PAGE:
The city non-emergency hotline, 311, is now two years old. Mayor Bloomberg called it one of the "most popular services provided by the City of New York," logging in over 11 million phone calls between March 10, 2004 and March 9, 2005, which is a 75% increase from its first year. Some interesting statistics from the press conference:

- Four of the five busiest days for 311 were people calling about cold weather (2005: January 23 & 24, February 28, and March 1, which is the record holder with over 130,000 calls); the other day was when the $400 Property Tax rebate was announced last September 30
- The 10 most common calls were for: Heat and Hot Water Complaints (667,608 calls); Noise Complaints (620,185); $400 Tax Rebate (457,613); CFC and Freon Removal (265,474); Landlord Maintenance Complaints (220,309); Parking Violations and Ticket Assistance (190,567); Towed Vehicle Information (159,750); Garbage Pickup Missed (127,410); Traffic Signal Defect (118,944); and Subway or Bus Information (105,551)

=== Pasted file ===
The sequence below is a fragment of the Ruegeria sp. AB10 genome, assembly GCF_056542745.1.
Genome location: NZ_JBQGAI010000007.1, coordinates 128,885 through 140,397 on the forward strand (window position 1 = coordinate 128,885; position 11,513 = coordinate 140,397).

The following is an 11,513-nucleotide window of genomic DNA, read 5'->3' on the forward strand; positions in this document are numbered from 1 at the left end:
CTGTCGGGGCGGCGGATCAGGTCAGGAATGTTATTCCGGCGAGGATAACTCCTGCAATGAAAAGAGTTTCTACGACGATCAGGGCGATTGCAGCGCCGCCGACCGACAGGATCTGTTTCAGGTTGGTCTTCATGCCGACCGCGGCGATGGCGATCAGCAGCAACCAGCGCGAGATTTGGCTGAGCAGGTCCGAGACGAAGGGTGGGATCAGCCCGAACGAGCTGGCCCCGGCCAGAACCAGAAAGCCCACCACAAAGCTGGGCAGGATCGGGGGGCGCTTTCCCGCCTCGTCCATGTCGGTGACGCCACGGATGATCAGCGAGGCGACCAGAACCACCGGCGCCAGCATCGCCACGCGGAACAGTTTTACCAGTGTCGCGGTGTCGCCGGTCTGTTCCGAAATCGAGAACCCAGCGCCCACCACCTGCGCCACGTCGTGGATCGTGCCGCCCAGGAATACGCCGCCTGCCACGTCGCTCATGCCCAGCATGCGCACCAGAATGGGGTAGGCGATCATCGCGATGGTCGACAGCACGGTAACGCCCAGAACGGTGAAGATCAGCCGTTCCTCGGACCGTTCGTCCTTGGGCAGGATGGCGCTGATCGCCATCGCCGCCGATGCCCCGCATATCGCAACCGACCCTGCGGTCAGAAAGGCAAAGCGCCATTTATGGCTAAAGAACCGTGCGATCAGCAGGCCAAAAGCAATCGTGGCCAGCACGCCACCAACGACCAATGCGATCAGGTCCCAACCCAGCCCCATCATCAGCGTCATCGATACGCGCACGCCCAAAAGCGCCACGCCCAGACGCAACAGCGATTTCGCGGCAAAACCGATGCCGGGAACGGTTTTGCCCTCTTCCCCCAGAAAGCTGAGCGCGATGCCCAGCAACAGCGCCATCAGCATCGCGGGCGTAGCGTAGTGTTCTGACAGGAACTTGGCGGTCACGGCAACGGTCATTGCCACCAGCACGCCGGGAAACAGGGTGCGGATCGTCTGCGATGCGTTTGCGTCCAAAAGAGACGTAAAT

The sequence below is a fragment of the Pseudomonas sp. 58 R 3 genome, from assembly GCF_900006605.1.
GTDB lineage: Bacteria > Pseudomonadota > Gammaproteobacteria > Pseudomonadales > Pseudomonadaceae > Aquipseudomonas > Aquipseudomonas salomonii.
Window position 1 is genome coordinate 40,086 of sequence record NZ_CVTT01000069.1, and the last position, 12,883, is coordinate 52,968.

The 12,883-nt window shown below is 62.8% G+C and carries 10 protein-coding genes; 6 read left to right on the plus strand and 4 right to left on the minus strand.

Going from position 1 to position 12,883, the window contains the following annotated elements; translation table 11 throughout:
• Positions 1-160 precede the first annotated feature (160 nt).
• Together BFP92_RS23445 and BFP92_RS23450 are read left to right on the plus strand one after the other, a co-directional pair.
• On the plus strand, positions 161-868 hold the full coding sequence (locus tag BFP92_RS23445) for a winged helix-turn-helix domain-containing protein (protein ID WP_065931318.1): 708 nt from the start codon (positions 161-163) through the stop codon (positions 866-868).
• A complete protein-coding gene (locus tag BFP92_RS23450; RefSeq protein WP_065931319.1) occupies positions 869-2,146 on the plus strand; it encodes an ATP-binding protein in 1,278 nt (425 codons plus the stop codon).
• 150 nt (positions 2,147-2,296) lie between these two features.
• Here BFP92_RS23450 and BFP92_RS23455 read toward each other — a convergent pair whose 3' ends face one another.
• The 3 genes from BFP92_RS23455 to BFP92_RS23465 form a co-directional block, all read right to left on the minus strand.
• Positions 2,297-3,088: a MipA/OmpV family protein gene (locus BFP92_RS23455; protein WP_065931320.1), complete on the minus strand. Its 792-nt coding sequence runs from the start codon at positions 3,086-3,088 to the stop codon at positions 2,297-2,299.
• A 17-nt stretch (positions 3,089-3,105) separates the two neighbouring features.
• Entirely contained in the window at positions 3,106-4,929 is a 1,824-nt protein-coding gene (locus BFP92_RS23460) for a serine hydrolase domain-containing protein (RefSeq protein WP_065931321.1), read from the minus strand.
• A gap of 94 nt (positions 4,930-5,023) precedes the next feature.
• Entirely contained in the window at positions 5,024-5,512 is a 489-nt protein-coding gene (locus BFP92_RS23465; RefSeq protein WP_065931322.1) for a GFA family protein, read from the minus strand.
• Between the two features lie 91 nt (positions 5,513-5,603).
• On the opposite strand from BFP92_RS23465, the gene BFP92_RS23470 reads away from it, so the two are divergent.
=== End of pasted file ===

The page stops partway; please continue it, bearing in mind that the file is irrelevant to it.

- Average time it takes to speak to a live operator: 27 seconds
- 80% of the calls are answered within 30 seconds
- 311 gets an average of 47,000 calls per day

What do you think of 311? Do you use it? Gothamist is a fan of the service, even with the long wait times, because it makes us feel better that we can call to say a traffic light is out. Our coverage of 311 has included how its used to settle scores, how it works, and its first birthday. And we do know that Baltimore was the first city to use 311.